Beyond that, the Cowboys are 2-1 vs. Arizona since (2009-10 Alamo Bowl, 2011-12 regular season), 0-1 vs. Oregon (2008 Holiday Bowl), 1-0 vs. Stanford (2011-12 Fiesta Bowl), 1-0 vs. Washington (2014-15 Cactus Bowl) and 2-0 vs. Washington State (2008 and 2010).

Kansas’ surprising 4-1 mark is entirely made up of Big 12 games vs. Colorado (2006-10). The same applies to Missouri, who went 5-1 vs. the Buffaloes during their final stretch in the Big 12 (2006-11).

SEC

Who to Schedule: NC State (0-5 or 0%), Iowa State (1-8 or 11.1%), North Carolina (1-5 or 16.7%), Colorado (2-8 or 20%), Kansas (2-8 or 20%), Arizona State (1-4 or 20%), Duke (1-4 or 20%) and Virginia Tech (1-4 or 20%)

Who Not to Schedule: Oklahoma (13-4 or 76.5%), Oklahoma State (10-6 or 62.5%), Miami Fla. (3-2 or 60%), Louisville (8-6 or 57.1%) and Florida State (7-6 or 53.8%)

North Carolina State, Iowa State and North Carolina are a combined 2-18 vs. the SEC since 2006. The first of the two rare victories came in 2006, when Iowa State beat Missouri 21-16, still a Big 12 member at the time. The second came in 2010, when North Carolina State beat Tennessee 30-27 in the Music City Bowl.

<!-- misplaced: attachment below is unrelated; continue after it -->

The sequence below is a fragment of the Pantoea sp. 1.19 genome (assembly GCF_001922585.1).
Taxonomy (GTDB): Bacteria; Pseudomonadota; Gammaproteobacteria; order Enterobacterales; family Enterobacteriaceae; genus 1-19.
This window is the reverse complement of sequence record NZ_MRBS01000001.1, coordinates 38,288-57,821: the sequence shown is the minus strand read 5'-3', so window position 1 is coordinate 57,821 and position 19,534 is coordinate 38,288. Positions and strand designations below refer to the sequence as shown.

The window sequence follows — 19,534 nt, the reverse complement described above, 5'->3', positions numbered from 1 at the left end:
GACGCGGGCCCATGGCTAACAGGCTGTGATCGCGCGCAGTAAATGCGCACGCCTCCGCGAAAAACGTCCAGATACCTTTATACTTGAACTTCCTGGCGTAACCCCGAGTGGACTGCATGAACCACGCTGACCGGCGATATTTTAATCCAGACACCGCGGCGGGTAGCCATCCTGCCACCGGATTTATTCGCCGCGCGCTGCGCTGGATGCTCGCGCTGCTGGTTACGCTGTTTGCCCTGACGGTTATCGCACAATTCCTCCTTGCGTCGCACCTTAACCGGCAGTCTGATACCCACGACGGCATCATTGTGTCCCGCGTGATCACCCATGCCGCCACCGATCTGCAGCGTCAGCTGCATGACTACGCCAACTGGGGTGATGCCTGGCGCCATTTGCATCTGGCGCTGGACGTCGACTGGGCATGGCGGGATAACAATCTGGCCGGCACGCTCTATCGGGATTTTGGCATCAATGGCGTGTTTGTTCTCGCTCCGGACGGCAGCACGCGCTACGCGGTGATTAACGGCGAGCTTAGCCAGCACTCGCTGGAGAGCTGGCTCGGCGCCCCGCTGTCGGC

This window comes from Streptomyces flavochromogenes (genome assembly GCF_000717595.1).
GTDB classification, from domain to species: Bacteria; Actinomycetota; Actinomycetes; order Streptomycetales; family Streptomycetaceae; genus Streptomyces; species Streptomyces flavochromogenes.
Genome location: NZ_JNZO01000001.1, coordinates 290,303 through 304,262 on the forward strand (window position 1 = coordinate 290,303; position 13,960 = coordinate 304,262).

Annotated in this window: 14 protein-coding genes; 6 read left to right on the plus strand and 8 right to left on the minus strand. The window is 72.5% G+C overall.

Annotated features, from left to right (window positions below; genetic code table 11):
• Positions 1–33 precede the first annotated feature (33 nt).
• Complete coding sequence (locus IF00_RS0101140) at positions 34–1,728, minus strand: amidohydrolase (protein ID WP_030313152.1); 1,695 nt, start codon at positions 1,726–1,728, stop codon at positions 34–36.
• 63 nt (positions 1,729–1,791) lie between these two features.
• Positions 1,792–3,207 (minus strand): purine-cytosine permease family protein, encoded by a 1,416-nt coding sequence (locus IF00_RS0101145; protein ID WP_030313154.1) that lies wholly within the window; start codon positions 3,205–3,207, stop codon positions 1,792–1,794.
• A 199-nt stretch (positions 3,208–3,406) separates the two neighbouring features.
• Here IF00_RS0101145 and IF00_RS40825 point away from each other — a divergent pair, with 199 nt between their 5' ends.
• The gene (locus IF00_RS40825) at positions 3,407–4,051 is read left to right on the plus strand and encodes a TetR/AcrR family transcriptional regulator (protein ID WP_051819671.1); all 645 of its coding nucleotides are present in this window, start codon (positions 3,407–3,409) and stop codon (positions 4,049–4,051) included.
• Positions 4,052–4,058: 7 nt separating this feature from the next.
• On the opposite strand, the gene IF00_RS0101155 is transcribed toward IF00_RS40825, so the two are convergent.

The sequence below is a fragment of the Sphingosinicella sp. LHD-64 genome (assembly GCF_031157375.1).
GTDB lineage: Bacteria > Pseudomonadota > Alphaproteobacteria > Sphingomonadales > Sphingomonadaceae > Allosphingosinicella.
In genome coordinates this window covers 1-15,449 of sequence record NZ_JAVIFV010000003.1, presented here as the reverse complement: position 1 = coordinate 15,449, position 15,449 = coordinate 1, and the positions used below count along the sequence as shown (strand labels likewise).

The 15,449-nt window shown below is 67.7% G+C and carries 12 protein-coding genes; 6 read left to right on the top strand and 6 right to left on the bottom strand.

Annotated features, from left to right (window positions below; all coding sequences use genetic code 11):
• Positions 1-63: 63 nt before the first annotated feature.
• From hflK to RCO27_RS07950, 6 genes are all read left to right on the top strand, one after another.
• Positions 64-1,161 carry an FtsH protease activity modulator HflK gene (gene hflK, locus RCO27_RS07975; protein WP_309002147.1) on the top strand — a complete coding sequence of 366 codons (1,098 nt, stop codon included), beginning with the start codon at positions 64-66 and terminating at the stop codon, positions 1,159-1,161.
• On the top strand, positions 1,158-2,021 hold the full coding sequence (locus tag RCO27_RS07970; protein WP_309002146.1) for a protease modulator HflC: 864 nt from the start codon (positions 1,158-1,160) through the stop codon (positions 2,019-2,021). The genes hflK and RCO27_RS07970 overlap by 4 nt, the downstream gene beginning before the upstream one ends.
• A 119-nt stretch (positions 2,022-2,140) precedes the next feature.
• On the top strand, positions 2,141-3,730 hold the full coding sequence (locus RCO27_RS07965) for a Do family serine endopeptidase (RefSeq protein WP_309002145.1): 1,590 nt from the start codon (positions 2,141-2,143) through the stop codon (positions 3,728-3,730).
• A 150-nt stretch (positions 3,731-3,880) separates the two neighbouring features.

Of the Power teams who have squared off with current SEC members five or more times since 2006 only eight have a winning record. Among this special group are Oklahoma and Oklahoma State, who played Texas A&M and Missouri regularly as conference foes before each defected to the SEC in 2012.

The Sooners are 5-2 vs. the Aggies from 2006-15, only one of those games occurring after the move to the SEC. That was the 2012-13 Cotton Bowl, a 41-13 win for A&M. Similarly, Oklahoma is 5-1 vs. Missouri, all of the action coming before the 2012 move.

That leaves the Sooners with a 1-0 record vs. Alabama (2013-14 Sugar Bowl), a 0-1 mark vs. Florida (2008-09 BCS title game) and a 2-0 record vs. Tennessee (2014 and 2015).

As for Oklahoma State, it is 4-2 vs. the Aggies and 5-1 vs. Missouri, all played before the duo’s move to the SEC with one exception. That was the 2013-14 Cotton Bowl, a loss to Mizzou.